If you’re heading to Venice on holiday this summer, don’t forget to pack your pollution mask. Worrying about toxic air might seem strange in a city with few roads and cars, but Venice’s air carries hidden risks.
Every day five or six of the world’s largest cruise ships chug into the heart of the ancient city, which hosts the Mediterranean’s largest cruise terminal. These ships advertise luxurious restaurants, vast swimming pools and exotic entertainment – but keep quiet about the hidden fumes they pump into the city’s air.
It’s one reason locals are so enraged over the impact of tourism on their famous city. Protests against cruise ships are common place. In May nearly 20,000 Venetians voted in an unofficial referendum, with 99% backing a motion to keep cruise ships away. They are right to be angry.
Ship operators claim they use low-emission fuel when they are near big cities, but measurements I have taken near the port of Venice tell a different story. The fuel they burn while at berth contains more than 100 times as much sulphur as truck diesel.
As big ships sailed down the main canal, just a stone’s throw from the shore, my team recorded up to 500 ultra-fine particles per cubic centimetre – 500 times higher than clean sea air.
These particles linger in the air long after the ships have passed, and are carried hundreds of kilometres inland by the winds. Particulate matter is linked to severe health problems such as cardiovascular and respiratory diseases, including strokes and cancer.
The World Health Organization places diesel particles in the same carcinogenic category as smoking and asbestos.
And it’s not just particulates we should worry about. The dieselgate scandal has reminded us that diesel engines produce a range of other pollutants that damage human health, the environment and the climate, including carcinogenic soot and sulphur and nitrogen oxides.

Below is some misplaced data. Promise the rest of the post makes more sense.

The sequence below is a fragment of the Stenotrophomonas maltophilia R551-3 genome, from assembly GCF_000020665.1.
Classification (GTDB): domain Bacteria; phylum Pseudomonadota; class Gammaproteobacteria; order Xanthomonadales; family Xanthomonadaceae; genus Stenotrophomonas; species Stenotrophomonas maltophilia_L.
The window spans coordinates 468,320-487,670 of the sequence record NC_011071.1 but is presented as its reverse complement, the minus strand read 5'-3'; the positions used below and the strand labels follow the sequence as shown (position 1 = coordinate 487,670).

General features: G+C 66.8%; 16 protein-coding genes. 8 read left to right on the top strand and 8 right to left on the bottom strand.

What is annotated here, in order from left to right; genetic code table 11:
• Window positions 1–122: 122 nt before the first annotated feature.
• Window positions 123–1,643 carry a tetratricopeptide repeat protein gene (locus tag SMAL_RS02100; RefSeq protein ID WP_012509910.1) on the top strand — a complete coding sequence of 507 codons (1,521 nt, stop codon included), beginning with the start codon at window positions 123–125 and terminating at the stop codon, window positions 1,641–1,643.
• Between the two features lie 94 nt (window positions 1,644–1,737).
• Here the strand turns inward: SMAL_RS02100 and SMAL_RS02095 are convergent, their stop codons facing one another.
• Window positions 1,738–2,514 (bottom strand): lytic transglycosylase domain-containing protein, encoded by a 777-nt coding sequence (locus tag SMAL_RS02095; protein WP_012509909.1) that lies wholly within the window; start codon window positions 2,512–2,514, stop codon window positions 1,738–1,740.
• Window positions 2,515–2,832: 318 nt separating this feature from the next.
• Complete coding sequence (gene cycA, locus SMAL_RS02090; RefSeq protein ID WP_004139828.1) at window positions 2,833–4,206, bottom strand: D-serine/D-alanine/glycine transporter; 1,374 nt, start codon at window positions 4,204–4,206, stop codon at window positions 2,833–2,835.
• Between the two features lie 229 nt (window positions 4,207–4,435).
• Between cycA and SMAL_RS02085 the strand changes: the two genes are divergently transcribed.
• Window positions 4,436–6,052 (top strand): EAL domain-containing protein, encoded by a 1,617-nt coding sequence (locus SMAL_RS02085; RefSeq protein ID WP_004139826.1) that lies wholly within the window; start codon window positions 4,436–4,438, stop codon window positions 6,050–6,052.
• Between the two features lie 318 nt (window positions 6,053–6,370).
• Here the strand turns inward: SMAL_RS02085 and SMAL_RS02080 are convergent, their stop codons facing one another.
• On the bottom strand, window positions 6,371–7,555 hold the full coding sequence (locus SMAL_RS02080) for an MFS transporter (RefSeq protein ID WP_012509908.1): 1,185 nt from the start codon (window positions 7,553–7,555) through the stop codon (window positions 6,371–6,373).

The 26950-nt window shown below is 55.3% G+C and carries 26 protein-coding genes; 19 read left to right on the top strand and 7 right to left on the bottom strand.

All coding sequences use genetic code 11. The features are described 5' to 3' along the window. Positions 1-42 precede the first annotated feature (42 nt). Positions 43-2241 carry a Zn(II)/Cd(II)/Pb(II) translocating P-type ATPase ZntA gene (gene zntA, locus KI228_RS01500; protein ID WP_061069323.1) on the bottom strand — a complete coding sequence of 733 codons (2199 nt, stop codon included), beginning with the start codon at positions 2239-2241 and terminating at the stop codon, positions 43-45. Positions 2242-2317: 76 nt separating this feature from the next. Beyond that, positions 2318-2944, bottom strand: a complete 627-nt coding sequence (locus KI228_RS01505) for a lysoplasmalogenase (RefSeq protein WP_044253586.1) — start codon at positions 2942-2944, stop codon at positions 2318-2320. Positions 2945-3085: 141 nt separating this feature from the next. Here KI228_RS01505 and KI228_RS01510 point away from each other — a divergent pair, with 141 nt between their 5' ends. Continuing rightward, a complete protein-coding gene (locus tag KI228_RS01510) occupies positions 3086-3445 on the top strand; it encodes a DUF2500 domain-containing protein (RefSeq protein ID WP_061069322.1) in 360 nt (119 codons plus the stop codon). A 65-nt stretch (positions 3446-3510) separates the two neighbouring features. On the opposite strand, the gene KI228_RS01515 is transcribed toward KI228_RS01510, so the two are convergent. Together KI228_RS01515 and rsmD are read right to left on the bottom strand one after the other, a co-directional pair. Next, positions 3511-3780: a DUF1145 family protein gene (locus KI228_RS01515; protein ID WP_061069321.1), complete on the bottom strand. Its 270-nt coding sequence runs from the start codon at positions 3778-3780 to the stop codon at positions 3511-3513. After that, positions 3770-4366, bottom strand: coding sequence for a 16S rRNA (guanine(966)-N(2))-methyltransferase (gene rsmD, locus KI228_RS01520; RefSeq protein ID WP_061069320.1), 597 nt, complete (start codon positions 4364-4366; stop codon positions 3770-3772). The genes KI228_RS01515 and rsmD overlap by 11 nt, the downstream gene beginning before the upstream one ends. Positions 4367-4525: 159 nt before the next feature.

Figures by the European commission estimate that about 50,000 people die prematurely every year in Europe because of pollution from the shipping sector. This is a scandal because there are measures available to fix the problem cost-effectively, from using cleaner fuels to installing filters and using battery technology near the coast.
But the very profitable cruise industry has proven unwilling to engage with the problem. Nearly a million Britons take a cruise holiday every year, many paying up to £1,000 each for a week-long trip around the Mediterranean. With more than 6,000 passengers packing the larger ships, that’s a decent revenue.
Despite this, major shipping lines still refuse to spend money on proper exhaust gas technology, creating a massive threat to the health, not only of citizens and guests of the ports they visit, but of citizens along the coasts and even inland.
The fumes can also endanger the passengers: the German lung doctors association recently gave a warning to passengers with pre-existing conditions not to go on the deck of a cruise vessel. Even newer ships still pump out incredible levels of pollution.
The cruise industry is failing to meet basic public standards on the environment and human health. The good news for Venetians is that the Port Authority expects 10% fewer vessels this year, which may allow residents to breathe slightly easier.
But until ships are fitted with better filters and burn cleaner fuel, I’d advise you to pack a mask for when they sail by.